But before our readers decry the supernatural turn this article has taken, they should realize that Golems actually do have a place in the halachic realm as well. The issue that these Gedolim were debating was whether a Golem can count for a minyan! Although the Chacham Tzvi (Shu”t Chacham Tzvi 93) at first remained undecided, his son, Rav Yaakov Emden (Shu”t Sheilas Ya’avetz vol. 2, 82) ruled unequivocally that a Golem cannot count for a minyan! Apparently not just a theoretical topic, it is even cited and debated by such contemporary authorities as the Mishna Berura (55, 4)[12] and the Chazon Ish (Yoreh Deah 116, 1)!

The Mishna Berura does not actually rule, but rather addresses the issue and concludes that it is a safek; which is actually the main thrust of the Chacham Tzvi’s teshuvah – that he personally was undecided as to the proper halacha. Although the majority consensus is that a Golem would not count for a minyan, there were several other authorities who defended the Chacham Tzvi’s logicallowing a Golem to count for a minyan.

The Chazon Ish, conversely, concluded, akin to the Ya’avetz’s position, that a Golem would undeniably not be able to count for a minyan, as it not only would be excluded from the rights and privileges of a Jew, but even from those of a human being. One of Rav Yaakov Emden’s main proofs to this is that we find that in order to be considered having a neshama, a creation needs to have the potential for speech [see, for example the Ramban’s commentary to Parshas Bereishis (Ch. 2, verse 7; based on Targum Onkelus ad loc.)], an ability a Golem sorely lacks[13].

What is lesser known (and actually seemingly unknown to many later authorities, including the Mishna Berura) is that, posthumously, another son of the Chacham Tzvi, Rav Meshulem Ashkenazi, in his responsa, appended and printed a later teshuva from his father (Shu”t Divrei HaRav Meshulem vol. 1, 10 s.v. shayach); in it the Chacham Tzvi actually retracted his original position and ruled strictly as well. Either way, and regardless of what one might want to assume about his fellow mispallelim, the vast majority of poskim rule conclusively that a Golem cannot be counted for a minyan[14].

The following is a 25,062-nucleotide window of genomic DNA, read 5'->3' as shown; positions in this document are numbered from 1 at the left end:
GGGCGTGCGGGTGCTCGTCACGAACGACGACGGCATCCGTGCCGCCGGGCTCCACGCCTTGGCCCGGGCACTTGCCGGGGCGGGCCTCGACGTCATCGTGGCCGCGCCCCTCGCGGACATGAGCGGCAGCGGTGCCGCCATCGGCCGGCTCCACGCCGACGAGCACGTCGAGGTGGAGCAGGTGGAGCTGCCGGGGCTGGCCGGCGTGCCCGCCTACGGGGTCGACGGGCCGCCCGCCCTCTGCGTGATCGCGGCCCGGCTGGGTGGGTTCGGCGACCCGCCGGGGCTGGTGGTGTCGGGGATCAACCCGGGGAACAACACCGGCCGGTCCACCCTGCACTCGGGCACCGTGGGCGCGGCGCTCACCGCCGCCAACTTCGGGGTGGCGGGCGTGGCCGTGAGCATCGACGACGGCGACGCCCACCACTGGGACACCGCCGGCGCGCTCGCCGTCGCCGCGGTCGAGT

The Second Rav Eliyahu

Back to figuring out who originated the recital of “L’Dovid” in Elul. The other Rav Eliyahu Baal Shem was Rav Eliyahu Luentz, known as a master Kabbalist in the 17th century. He authored a seminal volume on the Zohar titled “Aderes Eliyahu”, and was a disciple of my ancestor and namesake, the renowned Maharal M’Prague, (who, as an interesting side point, and incredible Torah works aside, is regrettably nowadays best ‘known’ for having also created a Golem[15]).

In conclusion, although we are left uncertain as to whom the originator of this powerful minhag was, we can rest assured that it has a reliable source. We can thus appreciate the significance of saying this chapter of Tehillim throughout Elul, as it underscores the major goals of the season of repentance.

Postscript: There are a few communities, including many of Germanic origin, and the Chassidic communities of Sanz, Bobov, and Kamarna, however, who do not recite “L’Dovid” during Elul[16]. The Kamarna Rebbe of Yerushalayim recently told this author that although in his shulL’Dovid” is recited, as most of his congregants are not Kamarna Chassidim and nearly everyone’s custom is to recite it, nevertheless, he personally does not. It is also known that the Vilna Gaon and the Maharsha did not approve of this addition to davening as it possibly constitutes ‘tircha d’tzibura[17]. The general Sefardi minhag as well is not necessarily to recite “L’Dovid” specifically during Elul, but many nonetheless recite it all year long as an addition after Shacharis, with many Moroccans reciting it instead daily before Ma’ariv[18]. There are other variations of reciting “L’Dovid” during ‘Yemei HaRachamin V’HaSelichos’ as well, with some communities doing so only after Shacharis (including Telz and KAJ), while most communities additionally recite it either at the end of Mincha (generally Nusach Sefard) or Maariv (generally Nusach Ashkenaz).